In Hurricane Matthew’s wake, look out for impostor scams
Monday, October 10, 2016
After Hurricane Matthew swept up the east coast leaving damage in its wake, many of those affected are in need of assistance. Unfortunately, past natural disasters have shown us that scammers may pose as utility workers, insurance adjusters, or even FEMA officials.
Over the weekend, some consumers reported getting phony emails that claimed to come from the power company. The fraudulent emails include a link that promises updated information on power outages but really installs malware on your device. For legitimate update on power outages, call your power company directly.
Attorney General Roy Cooper urges North Carolinians affected by Hurricane Matthew to stay vigilant against impostor scams. Remember:
Be wary of emails, phone calls, mailers, text messages, or in-person visits from anyone you don’t recognize asking you about storm damage. Instead, contact the insurance company, utility service, or government agency directly if you need help or have questions.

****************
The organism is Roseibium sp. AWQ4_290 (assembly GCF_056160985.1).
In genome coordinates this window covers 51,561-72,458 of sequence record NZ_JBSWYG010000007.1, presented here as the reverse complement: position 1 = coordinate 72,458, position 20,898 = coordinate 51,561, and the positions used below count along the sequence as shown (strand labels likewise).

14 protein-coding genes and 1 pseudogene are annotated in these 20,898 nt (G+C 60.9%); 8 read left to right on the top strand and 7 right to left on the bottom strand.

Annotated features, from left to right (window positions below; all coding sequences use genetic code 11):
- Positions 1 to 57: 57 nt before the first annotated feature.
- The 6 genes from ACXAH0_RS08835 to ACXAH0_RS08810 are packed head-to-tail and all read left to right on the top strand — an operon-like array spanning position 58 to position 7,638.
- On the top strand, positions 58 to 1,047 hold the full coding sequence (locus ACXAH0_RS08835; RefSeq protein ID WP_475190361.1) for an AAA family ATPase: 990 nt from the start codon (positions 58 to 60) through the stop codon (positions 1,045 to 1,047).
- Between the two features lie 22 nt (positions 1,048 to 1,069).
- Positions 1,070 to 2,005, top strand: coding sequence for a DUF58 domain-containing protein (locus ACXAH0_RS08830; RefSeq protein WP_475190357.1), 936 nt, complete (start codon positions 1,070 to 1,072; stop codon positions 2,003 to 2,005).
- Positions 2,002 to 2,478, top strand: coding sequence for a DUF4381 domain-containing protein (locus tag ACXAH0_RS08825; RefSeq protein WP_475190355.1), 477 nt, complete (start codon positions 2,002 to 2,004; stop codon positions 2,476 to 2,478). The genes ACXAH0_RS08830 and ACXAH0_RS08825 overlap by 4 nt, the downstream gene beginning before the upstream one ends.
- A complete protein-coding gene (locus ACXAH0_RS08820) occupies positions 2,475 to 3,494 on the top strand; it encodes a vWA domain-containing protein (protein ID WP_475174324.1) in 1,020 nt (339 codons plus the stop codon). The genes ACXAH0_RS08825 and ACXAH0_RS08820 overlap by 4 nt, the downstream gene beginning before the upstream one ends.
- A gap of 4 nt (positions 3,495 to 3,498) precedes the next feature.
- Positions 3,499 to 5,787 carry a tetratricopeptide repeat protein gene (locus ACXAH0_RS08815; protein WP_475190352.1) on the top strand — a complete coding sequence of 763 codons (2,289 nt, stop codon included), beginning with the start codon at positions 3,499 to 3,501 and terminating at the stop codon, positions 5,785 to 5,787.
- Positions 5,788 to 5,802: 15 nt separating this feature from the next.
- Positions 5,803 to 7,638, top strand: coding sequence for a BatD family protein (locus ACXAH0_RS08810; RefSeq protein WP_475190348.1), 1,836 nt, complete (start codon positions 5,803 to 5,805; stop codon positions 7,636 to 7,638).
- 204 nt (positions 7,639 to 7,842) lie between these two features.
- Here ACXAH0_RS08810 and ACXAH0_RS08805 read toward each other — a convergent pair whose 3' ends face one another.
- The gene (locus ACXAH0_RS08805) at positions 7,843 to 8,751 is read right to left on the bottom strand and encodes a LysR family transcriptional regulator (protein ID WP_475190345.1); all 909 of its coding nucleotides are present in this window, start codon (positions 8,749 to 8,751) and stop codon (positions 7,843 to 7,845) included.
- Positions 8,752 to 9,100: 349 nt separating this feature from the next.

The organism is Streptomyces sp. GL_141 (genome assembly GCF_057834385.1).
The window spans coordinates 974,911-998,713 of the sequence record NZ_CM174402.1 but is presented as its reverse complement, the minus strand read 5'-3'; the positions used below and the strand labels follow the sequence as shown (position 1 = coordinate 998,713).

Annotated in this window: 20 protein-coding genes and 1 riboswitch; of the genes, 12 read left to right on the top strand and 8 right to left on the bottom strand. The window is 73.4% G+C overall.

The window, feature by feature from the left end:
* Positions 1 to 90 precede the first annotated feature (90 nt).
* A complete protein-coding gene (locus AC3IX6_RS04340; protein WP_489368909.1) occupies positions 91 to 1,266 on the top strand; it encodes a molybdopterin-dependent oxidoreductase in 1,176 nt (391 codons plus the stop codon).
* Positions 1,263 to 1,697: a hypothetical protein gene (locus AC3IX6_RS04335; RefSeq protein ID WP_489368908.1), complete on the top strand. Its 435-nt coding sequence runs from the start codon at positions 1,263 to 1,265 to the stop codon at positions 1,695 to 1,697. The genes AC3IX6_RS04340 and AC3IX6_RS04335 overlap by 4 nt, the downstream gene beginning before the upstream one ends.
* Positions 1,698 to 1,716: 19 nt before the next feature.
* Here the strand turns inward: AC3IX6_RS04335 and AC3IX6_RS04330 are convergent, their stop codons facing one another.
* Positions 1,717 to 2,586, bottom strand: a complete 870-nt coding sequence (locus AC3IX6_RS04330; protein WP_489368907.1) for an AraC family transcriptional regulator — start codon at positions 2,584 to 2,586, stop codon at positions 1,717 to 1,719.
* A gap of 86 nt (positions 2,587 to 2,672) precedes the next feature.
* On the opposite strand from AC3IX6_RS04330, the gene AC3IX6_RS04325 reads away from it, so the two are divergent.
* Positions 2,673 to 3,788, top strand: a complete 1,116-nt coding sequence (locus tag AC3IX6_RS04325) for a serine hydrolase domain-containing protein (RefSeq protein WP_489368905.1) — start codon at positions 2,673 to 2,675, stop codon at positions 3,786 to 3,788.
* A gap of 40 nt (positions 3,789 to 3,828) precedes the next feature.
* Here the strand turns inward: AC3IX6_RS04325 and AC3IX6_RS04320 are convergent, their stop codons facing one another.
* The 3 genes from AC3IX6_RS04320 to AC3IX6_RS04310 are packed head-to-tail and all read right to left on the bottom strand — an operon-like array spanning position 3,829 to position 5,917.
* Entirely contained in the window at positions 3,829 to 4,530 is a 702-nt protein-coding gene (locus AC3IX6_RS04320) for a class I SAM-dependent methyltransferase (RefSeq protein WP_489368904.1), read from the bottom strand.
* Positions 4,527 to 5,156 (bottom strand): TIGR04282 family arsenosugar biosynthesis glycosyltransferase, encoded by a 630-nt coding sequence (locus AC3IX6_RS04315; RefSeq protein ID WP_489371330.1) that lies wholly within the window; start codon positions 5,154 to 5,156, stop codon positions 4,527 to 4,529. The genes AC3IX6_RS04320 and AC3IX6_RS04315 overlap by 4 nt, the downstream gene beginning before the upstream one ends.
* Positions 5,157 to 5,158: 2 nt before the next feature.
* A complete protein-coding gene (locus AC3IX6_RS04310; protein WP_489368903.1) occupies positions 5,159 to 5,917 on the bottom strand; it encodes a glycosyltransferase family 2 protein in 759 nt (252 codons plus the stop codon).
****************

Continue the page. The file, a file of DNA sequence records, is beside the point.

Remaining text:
Verify the identity of anyone who comes to your home to talk about storm damage. If you get a knock on the door from someone claiming to be with a utility company, insurance group, or government entity to talk about how Hurricane Matthew affected your home, ask to see their official company or agency ID badge.
Avoid anyone who tries to collect a fee to help you apply for disaster assistance. State or federal agencies like FEMA or the U.S. Small Business Administration will never charge you money to apply for relief.
Protect your personal information. Never give your credit card or bank account number to someone you don’t know who contacts you, and don’t share personal financial information by email or text message.
If you’re approached by a possible scammer, report it to the Attorney General’s Consumer Protection Division by calling 1-877-5-NO-SCAM within North Carolina (919-716-6000 if calling from an out of state number) or filing a complaint online